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Healing Circle: A Recommended Book

Posted on Oct 22, 2006 by

I’ve read Healing Circle more than once since I first got it several years ago. More than twice. How best to introduce it? It’s such a vast book. Two editors. Fifteen contributors. Fifteen separate and distinct experiences of illness and the recovery from illness. Crohn’s disease becomes material for one essay. Also HIV. Fibromyalgia. Cancer. Migraine headache. Lupus. Rheumatoid arthritis. OCD. Depression. A broken leg. A ruptured cervical disc. Diabetes. Fifteen separate and distinct essays, and within these essays so many telling details. So many of the kinds of details that illuminate not just illness and the process of healing, but well—life.

Here is one such detail. In “Back in the Body” by Kris Vervaecke, she describes the room in a cottage in Oregon where she first began to recuperate from a severe flare of rheumatoid arthritis that occurred in the wake of childbirth. p. 130:

My hospital bed was in the living room next to the woodstove, where I could look out the double-paned glass at the sparkling river, and when I was too tired to be propped up and turn my head, I lay on my back and watched ripples of light undulating across the shiny ivory painted ceiling, reflecting the river’s surface.

Here’s another detail taken from Richard Solly’s “The World Inside,” an account of his recovery from a surgical procedure for Crohn’s disease that left him with an open abdominal wound. This passage begins his description of his work with Annie, the home-care nurse who assisted him in his recovery. p. 92:

Annie was not into New Age healing through prayers, meditation, visualization, or even acupuncture. For her, healing would be accomplished only by putting on surgical gloves, cutting bandages, peeling away the soiled gauzes, letting air into the wound, rinsing the wound with saline solution, inserting six-inch Q-tips into abdominal holes. . . Each morning, promptly at nine, she rang the front doorbell and then let herself in. I often left the door unlocked for her. . .”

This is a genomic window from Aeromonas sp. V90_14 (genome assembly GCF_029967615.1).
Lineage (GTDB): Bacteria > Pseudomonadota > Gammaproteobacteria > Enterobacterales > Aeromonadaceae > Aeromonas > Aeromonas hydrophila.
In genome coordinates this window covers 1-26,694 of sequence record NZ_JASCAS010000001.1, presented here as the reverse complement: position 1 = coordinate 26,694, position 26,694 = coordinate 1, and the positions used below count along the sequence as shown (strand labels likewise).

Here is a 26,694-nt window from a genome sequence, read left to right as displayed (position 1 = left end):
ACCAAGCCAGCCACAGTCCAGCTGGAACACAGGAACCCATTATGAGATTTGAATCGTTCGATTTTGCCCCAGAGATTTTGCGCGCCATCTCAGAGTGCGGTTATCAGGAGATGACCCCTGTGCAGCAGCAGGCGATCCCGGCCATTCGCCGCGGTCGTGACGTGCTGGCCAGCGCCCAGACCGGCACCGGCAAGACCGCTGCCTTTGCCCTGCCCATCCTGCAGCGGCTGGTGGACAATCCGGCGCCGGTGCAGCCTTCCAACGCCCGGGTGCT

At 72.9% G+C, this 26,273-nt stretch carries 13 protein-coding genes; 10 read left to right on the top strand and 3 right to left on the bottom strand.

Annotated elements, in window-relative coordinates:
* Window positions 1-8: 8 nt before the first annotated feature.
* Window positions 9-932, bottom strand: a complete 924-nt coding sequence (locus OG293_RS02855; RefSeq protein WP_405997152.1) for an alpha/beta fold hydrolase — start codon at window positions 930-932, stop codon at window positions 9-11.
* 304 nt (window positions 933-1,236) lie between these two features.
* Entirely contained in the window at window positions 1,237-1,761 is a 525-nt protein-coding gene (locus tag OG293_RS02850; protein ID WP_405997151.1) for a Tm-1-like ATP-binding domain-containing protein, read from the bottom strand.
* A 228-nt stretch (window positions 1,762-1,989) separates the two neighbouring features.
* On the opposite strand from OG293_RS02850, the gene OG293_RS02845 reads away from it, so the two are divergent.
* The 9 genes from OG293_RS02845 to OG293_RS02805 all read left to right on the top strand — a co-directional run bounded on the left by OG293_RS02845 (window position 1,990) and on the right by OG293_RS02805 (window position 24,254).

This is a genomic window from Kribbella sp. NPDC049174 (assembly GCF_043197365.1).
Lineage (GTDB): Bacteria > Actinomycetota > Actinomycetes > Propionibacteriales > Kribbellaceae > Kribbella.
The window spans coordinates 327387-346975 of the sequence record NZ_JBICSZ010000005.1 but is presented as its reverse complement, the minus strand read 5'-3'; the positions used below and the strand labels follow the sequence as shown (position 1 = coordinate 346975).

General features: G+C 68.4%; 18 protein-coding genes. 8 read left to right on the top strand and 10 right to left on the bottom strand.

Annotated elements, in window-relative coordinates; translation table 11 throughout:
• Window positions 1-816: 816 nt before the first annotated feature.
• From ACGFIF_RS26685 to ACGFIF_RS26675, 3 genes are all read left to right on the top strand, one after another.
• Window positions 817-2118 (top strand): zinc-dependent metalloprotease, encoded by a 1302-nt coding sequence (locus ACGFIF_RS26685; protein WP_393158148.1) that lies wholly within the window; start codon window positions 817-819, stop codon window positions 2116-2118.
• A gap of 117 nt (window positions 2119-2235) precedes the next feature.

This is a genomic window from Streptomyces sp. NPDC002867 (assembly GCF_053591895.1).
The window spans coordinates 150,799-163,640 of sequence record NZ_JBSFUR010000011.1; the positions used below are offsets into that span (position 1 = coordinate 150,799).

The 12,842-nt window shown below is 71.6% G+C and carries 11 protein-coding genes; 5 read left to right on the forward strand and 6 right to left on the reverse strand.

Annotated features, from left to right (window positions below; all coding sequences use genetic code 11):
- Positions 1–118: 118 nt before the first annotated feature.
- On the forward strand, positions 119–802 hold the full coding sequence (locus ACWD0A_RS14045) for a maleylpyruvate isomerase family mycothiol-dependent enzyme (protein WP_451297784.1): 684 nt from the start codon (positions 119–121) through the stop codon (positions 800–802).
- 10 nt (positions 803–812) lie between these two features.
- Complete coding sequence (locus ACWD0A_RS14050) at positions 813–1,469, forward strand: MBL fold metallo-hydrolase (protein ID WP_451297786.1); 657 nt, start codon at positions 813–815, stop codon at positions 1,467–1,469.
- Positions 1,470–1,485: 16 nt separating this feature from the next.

And here’s an image of recovery that Mary Swander offers from a time when she was in recuperating from a ruptured cervical disc and case of myelitis. p. 125:

I fixated on the small, the tiny seeds. In my case, the literal seeds of my literal garden. Lying awake in bed at night, I’d worried how I would ever prepare the soil, plant, weed, dig, and harvest. I contemplated making raised beds. I contemplated making trellises. I contemplated not having a garden at all. . . . Finally, I got up one morning, clomped down to the basement with my walker, and started my garden seedlings. Two little seeds in each pot.

In this anthology, edited by Patricia Foster and the aforementioned Mary Swander, illness and recovery become material. Not by denying the discomfort and fear and sometimes tedium of it. But by using it—attending to it—the true and actual details of it—and then paying close attention to where those details lead. Paying attention to the images that emerge. The light undulating across the ceiling. The nurse at the door with bandages. And those seeds—two tiny seeds in each pot.

I think I just realized one of the reasons I like these essays. The language, yes. The vivid detail. But, more, it’s because these essays feel to me as if they tell something of the truth about illness and healing. They don’t pretend or preach or gloss over. For me at least these essays have the ring of truth, as if they were told from the inside by someone bent on getting the details of it right—